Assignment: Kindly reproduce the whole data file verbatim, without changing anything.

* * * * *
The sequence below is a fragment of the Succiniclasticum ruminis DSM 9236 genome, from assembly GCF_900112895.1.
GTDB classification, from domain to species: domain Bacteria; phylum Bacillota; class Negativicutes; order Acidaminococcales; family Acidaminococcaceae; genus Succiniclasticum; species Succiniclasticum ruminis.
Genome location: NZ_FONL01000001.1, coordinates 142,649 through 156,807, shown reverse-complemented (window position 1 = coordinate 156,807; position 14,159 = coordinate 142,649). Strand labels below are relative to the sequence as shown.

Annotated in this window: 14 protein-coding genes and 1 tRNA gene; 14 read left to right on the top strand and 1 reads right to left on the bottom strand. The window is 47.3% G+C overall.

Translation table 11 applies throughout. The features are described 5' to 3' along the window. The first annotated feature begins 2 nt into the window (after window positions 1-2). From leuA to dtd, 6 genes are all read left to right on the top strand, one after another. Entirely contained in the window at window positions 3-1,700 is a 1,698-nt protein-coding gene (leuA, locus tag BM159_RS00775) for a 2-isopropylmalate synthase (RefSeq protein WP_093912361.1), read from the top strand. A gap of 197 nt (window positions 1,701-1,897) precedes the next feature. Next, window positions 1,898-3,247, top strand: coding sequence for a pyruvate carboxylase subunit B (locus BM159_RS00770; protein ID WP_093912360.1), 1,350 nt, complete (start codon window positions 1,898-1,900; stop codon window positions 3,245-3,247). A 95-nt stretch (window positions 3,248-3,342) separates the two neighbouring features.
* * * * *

The sequence below is a fragment of the Succiniclasticum ruminis DSM 9236 genome, from assembly GCF_900112895.1.
GTDB classification, from domain to species: domain Bacteria; phylum Bacillota; class Negativicutes; order Acidaminococcales; family Acidaminococcaceae; genus Succiniclasticum; species Succiniclasticum ruminis.
Genome location: NZ_FONL01000001.1, coordinates 142,649 through 156,807, shown reverse-complemented (window position 1 = coordinate 156,807; position 14,159 = coordinate 142,649). Strand labels below are relative to the sequence as shown.

Annotated in this window: 14 protein-coding genes and 1 tRNA gene; 14 read left to right on the top strand and 1 reads right to left on the bottom strand. The window is 47.3% G+C overall.

Translation table 11 applies throughout. The features are described 5' to 3' along the window. The first annotated feature begins 2 nt into the window (after window positions 1-2). From leuA to dtd, 6 genes are all read left to right on the top strand, one after another. Entirely contained in the window at window positions 3-1,700 is a 1,698-nt protein-coding gene (leuA, locus tag BM159_RS00775) for a 2-isopropylmalate synthase (RefSeq protein WP_093912361.1), read from the top strand. A gap of 197 nt (window positions 1,701-1,897) precedes the next feature. Next, window positions 1,898-3,247, top strand: coding sequence for a pyruvate carboxylase subunit B (locus BM159_RS00770; protein ID WP_093912360.1), 1,350 nt, complete (start codon window positions 1,898-1,900; stop codon window positions 3,245-3,247). A 95-nt stretch (window positions 3,248-3,342) separates the two neighbouring features.